Friday, March 31, 2017

High-Tech Hope for the Hard of Hearing

When my mother’s mother was in her early twenties, a century ago, a suitor took her duck hunting in a rowboat on a lake near Austin, Texas, where she grew up. He steadied his shotgun by resting the barrel on her right shoulder—she was sitting in the bow—and when he fired he not only missed the duck but also permanently damaged her hearing, especially on that side. The loss became more severe as she got older, and by the time I was in college she was having serious trouble with telephones. (“I’m glad it’s not raining! ” I’d shout, for the third or fourth time, while my roommates snickered.) Her deafness probably contributed to one of her many eccentricities: ending phone conversations by suddenly hanging up.

I’m a grandparent myself now, and lots of people I know have hearing problems. A guy I played golf with last year came close to making a hole in one, then complained that no one in our foursome had complimented him on his shot—even though, a moment before, all three of us had complimented him on his shot. (We were walking behind him.) The man who cuts my wife’s hair began wearing two hearing aids recently, to compensate for damage that he attributes to years of exposure to professional-quality blow-dryers. My sister has hearing aids, too. She traces her problem to repeatedly listening at maximum volume to Anne’s Angry and Bitter Breakup Song Playlist, which she created while going through a divorce.

My ears ring all the time—a condition called tinnitus. I blame China, because the ringing started, a decade ago, while I was recovering from a monthlong cold that I’d contracted while breathing the filthy air in Beijing, and whose symptoms were made worse by changes in cabin pressure during the long flight home. Tinnitus is almost always accompanied by hearing loss. My internist ordered an MRI, to make sure I didn’t have a brain tumor, and held up a vibrating tuning fork and asked me to tell him when I could no longer hear it. After a while, he leaned forward to make sure the tuning fork was still humming, since he himself could no longer hear it. (We’re about the same age.) There’s no cure for tinnitus. The ringing in my ears is constant, high-pitched, and fairly loud—it reminds me of the cicadas I listened to on sweltering summer nights when I was a kid—but I’m usually able to ignore it, unless I’m lying awake in bed or, as I discovered recently, writing about tinnitus.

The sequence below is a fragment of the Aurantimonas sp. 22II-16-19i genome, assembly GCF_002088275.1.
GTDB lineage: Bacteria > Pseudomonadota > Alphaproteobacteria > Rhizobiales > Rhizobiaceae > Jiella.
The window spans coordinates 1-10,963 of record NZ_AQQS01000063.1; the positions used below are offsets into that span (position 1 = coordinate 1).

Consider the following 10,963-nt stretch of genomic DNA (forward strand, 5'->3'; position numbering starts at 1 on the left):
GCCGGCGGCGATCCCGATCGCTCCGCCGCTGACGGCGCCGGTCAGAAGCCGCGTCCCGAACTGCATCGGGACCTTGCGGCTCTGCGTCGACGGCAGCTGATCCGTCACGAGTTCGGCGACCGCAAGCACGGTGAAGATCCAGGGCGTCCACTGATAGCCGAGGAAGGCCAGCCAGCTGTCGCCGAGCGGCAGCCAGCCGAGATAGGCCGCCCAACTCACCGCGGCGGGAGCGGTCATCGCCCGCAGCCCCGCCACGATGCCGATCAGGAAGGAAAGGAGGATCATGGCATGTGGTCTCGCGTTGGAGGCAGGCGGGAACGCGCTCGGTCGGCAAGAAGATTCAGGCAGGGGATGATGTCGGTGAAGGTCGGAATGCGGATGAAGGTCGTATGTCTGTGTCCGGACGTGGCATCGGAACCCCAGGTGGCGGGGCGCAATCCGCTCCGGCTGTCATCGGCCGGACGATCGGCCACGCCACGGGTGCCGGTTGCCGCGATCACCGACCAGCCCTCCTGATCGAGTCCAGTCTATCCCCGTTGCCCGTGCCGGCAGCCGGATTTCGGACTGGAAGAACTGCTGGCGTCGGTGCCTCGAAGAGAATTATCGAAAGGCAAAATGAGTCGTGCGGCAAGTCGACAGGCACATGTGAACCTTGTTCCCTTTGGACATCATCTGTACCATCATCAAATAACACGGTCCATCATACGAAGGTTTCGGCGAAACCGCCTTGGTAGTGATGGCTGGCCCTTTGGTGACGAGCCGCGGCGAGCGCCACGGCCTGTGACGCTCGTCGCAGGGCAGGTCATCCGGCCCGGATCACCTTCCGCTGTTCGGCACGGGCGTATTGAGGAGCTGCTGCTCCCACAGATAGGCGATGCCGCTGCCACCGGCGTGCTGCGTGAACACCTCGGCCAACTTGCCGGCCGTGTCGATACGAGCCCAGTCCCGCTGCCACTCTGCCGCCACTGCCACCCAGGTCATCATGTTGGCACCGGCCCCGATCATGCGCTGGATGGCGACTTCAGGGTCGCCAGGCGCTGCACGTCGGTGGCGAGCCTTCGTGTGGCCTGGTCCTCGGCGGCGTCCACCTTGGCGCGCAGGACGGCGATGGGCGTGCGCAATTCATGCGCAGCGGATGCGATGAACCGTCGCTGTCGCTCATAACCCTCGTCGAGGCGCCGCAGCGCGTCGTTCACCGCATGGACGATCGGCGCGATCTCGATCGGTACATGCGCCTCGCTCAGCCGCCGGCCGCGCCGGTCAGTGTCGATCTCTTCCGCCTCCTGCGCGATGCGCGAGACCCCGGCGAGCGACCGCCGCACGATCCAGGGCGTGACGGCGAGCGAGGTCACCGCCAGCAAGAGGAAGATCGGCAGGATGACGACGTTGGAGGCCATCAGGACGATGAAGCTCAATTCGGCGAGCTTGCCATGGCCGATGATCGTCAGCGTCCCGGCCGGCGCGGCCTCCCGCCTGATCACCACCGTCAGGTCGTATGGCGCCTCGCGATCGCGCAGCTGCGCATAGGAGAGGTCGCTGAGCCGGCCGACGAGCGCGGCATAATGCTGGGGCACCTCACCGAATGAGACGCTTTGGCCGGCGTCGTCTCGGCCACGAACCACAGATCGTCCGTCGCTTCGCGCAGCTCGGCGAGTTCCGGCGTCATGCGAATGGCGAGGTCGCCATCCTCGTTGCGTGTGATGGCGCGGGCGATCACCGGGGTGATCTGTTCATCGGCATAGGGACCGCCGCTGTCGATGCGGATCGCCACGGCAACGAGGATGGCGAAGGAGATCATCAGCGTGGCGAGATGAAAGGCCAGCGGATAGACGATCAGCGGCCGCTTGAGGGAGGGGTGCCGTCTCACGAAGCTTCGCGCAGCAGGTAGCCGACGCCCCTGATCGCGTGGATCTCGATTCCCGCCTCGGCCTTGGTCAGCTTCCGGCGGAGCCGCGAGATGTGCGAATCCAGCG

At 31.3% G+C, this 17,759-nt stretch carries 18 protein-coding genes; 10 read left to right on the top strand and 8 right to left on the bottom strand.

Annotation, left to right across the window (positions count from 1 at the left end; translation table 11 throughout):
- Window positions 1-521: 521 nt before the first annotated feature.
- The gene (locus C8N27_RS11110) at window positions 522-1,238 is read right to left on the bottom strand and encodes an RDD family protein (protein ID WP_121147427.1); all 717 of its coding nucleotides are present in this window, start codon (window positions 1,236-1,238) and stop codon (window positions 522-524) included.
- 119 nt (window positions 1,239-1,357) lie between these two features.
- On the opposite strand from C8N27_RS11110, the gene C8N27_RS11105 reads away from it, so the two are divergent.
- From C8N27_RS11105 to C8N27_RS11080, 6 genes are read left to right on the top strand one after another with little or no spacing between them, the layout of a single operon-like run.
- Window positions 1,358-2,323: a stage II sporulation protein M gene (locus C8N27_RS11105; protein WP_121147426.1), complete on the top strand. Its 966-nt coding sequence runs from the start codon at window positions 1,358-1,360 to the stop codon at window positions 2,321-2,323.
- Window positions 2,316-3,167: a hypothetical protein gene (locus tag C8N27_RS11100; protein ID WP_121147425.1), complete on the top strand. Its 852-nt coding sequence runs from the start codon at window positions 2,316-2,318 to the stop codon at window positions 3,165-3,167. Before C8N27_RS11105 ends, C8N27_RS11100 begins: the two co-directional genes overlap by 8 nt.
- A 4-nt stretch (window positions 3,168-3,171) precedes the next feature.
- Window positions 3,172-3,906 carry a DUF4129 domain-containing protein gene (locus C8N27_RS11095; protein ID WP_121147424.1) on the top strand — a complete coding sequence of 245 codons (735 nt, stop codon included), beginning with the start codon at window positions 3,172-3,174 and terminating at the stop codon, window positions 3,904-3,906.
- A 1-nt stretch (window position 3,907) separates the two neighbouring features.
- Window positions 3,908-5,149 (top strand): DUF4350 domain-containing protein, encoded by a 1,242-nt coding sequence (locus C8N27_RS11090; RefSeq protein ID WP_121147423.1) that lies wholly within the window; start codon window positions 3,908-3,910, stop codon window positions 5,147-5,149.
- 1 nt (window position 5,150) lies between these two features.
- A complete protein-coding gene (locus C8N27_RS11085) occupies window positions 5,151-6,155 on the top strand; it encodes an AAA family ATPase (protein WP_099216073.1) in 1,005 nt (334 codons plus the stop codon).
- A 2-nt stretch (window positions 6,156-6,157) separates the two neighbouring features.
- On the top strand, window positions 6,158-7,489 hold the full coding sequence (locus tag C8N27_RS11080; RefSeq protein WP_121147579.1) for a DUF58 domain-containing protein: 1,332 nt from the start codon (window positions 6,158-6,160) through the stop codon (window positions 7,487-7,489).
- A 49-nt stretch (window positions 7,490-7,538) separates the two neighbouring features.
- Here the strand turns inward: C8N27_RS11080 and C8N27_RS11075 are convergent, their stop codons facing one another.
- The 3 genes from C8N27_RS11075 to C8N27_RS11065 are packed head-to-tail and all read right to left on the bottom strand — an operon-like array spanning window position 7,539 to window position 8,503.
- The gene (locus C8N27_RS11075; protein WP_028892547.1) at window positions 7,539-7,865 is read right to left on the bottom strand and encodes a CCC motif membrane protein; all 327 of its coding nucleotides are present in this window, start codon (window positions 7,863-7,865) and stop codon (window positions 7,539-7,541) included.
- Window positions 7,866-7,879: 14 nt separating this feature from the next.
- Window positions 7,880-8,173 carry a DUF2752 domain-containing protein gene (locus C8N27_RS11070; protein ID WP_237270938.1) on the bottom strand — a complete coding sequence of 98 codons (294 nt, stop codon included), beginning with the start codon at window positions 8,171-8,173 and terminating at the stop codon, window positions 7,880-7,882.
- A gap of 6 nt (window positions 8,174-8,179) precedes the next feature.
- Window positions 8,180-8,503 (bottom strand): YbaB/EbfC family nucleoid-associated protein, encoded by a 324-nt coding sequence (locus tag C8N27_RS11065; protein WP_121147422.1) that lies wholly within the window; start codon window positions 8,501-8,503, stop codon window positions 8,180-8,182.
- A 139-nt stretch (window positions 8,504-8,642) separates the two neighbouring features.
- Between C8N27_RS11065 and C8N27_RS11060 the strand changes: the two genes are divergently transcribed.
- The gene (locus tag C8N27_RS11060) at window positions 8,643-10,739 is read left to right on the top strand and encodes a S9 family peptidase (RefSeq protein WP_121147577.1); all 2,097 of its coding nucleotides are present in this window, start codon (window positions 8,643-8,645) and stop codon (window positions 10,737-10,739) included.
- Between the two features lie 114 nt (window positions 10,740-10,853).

Unlike taste buds and olfactory receptors, which the body replenishes continuously, the most delicate elements of the human auditory system don’t regenerate. The National Center for Health Statistics has estimated that thirty-seven million American adults have lost some hearing, and, according to the National Academy of Sciences, hearing loss is, worldwide, the “fifth leading cause of years lived with disability.” Hearing problems can lead to social isolation and cognitive decline, both of which make getting older—itself a cause of hearing loss—seem worse than it does already.